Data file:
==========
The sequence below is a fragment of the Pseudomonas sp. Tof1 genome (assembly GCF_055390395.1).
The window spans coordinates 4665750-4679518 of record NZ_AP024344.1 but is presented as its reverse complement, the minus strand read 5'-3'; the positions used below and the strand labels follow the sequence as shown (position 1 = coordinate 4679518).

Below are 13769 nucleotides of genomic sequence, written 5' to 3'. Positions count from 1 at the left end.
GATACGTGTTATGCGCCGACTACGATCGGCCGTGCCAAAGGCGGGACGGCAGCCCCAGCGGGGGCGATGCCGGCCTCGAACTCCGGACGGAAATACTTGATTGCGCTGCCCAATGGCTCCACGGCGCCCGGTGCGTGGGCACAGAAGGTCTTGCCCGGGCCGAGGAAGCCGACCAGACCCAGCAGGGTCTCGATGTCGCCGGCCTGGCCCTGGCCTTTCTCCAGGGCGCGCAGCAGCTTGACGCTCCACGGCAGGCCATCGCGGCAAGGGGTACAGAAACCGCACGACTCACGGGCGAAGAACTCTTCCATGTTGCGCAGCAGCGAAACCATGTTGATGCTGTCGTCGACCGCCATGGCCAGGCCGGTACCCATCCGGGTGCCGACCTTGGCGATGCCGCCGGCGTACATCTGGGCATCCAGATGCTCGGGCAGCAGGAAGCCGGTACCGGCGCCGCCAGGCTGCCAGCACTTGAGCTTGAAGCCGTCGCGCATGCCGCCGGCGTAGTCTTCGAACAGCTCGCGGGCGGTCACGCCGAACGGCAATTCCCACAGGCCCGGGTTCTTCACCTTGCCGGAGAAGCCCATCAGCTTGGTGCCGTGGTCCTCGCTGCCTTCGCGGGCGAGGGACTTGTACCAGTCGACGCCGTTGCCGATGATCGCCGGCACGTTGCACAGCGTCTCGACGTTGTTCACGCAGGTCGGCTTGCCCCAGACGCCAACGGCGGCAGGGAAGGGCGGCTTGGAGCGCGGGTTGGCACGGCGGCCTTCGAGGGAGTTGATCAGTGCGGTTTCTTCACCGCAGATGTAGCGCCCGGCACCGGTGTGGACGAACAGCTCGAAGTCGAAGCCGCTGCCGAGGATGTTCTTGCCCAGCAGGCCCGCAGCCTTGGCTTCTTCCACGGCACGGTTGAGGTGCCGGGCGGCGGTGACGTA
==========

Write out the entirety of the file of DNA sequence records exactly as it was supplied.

The sequence below is a fragment of the Pseudomonas sp. Tof1 genome (assembly GCF_055390395.1).
The window spans coordinates 4665750-4679518 of record NZ_AP024344.1 but is presented as its reverse complement, the minus strand read 5'-3'; the positions used below and the strand labels follow the sequence as shown (position 1 = coordinate 4679518).

Below are 13769 nucleotides of genomic sequence, written 5' to 3'. Positions count from 1 at the left end.
GATACGTGTTATGCGCCGACTACGATCGGCCGTGCCAAAGGCGGGACGGCAGCCCCAGCGGGGGCGATGCCGGCCTCGAACTCCGGACGGAAATACTTGATTGCGCTGCCCAATGGCTCCACGGCGCCCGGTGCGTGGGCACAGAAGGTCTTGCCCGGGCCGAGGAAGCCGACCAGACCCAGCAGGGTCTCGATGTCGCCGGCCTGGCCCTGGCCTTTCTCCAGGGCGCGCAGCAGCTTGACGCTCCACGGCAGGCCATCGCGGCAAGGGGTACAGAAACCGCACGACTCACGGGCGAAGAACTCTTCCATGTTGCGCAGCAGCGAAACCATGTTGATGCTGTCGTCGACCGCCATGGCCAGGCCGGTACCCATCCGGGTGCCGACCTTGGCGATGCCGCCGGCGTACATCTGGGCATCCAGATGCTCGGGCAGCAGGAAGCCGGTACCGGCGCCGCCAGGCTGCCAGCACTTGAGCTTGAAGCCGTCGCGCATGCCGCCGGCGTAGTCTTCGAACAGCTCGCGGGCGGTCACGCCGAACGGCAATTCCCACAGGCCCGGGTTCTTCACCTTGCCGGAGAAGCCCATCAGCTTGGTGCCGTGGTCCTCGCTGCCTTCGCGGGCGAGGGACTTGTACCAGTCGACGCCGTTGCCGATGATCGCCGGCACGTTGCACAGCGTCTCGACGTTGTTCACGCAGGTCGGCTTGCCCCAGACGCCAACGGCGGCAGGGAAGGGCGGCTTGGAGCGCGGGTTGGCACGGCGGCCTTCGAGGGAGTTGATCAGTGCGGTTTCTTCACCGCAGATGTAGCGCCCGGCACCGGTGTGGACGAACAGCTCGAAGTCGAAGCCGCTGCCGAGGATGTTCTTGCCCAGCAGGCCCGCAGCCTTGGCTTCTTCCACGGCACGGTTGAGGTGCCGGGCGGCGGTGACGTA